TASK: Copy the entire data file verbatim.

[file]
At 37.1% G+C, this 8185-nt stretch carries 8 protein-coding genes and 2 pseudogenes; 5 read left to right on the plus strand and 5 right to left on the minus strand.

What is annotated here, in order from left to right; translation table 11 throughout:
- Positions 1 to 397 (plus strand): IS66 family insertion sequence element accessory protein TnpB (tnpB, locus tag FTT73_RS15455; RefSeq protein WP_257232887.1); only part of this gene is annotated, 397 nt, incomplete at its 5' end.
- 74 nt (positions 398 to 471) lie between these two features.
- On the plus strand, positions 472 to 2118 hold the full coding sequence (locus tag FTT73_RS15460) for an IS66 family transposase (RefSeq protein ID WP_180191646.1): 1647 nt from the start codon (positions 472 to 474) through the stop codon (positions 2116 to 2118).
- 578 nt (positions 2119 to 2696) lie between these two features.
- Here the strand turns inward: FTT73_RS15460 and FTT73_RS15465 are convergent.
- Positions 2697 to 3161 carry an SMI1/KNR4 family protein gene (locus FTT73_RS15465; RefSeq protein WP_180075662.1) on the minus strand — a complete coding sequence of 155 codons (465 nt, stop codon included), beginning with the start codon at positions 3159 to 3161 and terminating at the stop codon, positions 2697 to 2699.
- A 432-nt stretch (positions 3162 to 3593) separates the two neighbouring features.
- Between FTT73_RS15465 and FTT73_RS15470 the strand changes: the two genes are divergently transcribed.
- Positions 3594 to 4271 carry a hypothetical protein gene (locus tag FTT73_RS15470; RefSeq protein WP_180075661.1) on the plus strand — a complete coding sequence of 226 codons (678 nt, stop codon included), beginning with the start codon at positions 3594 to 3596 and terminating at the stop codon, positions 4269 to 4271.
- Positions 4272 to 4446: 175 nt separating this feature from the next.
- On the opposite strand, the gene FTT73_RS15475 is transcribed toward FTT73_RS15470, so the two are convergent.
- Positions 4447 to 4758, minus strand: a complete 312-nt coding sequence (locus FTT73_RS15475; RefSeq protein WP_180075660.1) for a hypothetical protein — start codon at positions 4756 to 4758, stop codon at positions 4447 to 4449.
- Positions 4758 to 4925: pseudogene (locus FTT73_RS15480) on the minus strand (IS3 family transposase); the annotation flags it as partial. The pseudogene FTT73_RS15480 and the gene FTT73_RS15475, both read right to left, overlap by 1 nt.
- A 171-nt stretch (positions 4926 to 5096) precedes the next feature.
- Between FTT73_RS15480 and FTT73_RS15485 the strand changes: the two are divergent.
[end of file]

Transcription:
At 37.1% G+C, this 8185-nt stretch carries 8 protein-coding genes and 2 pseudogenes; 5 read left to right on the plus strand and 5 right to left on the minus strand.

What is annotated here, in order from left to right; translation table 11 throughout:
- Positions 1 to 397 (plus strand): IS66 family insertion sequence element accessory protein TnpB (tnpB, locus tag FTT73_RS15455; RefSeq protein WP_257232887.1); only part of this gene is annotated, 397 nt, incomplete at its 5' end.
- 74 nt (positions 398 to 471) lie between these two features.
- On the plus strand, positions 472 to 2118 hold the full coding sequence (locus tag FTT73_RS15460) for an IS66 family transposase (RefSeq protein ID WP_180191646.1): 1647 nt from the start codon (positions 472 to 474) through the stop codon (positions 2116 to 2118).
- 578 nt (positions 2119 to 2696) lie between these two features.
- Here the strand turns inward: FTT73_RS15460 and FTT73_RS15465 are convergent.
- Positions 2697 to 3161 carry an SMI1/KNR4 family protein gene (locus FTT73_RS15465; RefSeq protein WP_180075662.1) on the minus strand — a complete coding sequence of 155 codons (465 nt, stop codon included), beginning with the start codon at positions 3159 to 3161 and terminating at the stop codon, positions 2697 to 2699.
- A 432-nt stretch (positions 3162 to 3593) separates the two neighbouring features.
- Between FTT73_RS15465 and FTT73_RS15470 the strand changes: the two genes are divergently transcribed.
- Positions 3594 to 4271 carry a hypothetical protein gene (locus tag FTT73_RS15470; RefSeq protein WP_180075661.1) on the plus strand — a complete coding sequence of 226 codons (678 nt, stop codon included), beginning with the start codon at positions 3594 to 3596 and terminating at the stop codon, positions 4269 to 4271.
- Positions 4272 to 4446: 175 nt separating this feature from the next.
- On the opposite strand, the gene FTT73_RS15475 is transcribed toward FTT73_RS15470, so the two are convergent.
- Positions 4447 to 4758, minus strand: a complete 312-nt coding sequence (locus FTT73_RS15475; RefSeq protein WP_180075660.1) for a hypothetical protein — start codon at positions 4756 to 4758, stop codon at positions 4447 to 4449.
- Positions 4758 to 4925: pseudogene (locus FTT73_RS15480) on the minus strand (IS3 family transposase); the annotation flags it as partial. The pseudogene FTT73_RS15480 and the gene FTT73_RS15475, both read right to left, overlap by 1 nt.
- A 171-nt stretch (positions 4926 to 5096) precedes the next feature.
- Between FTT73_RS15480 and FTT73_RS15485 the strand changes: the two are divergent.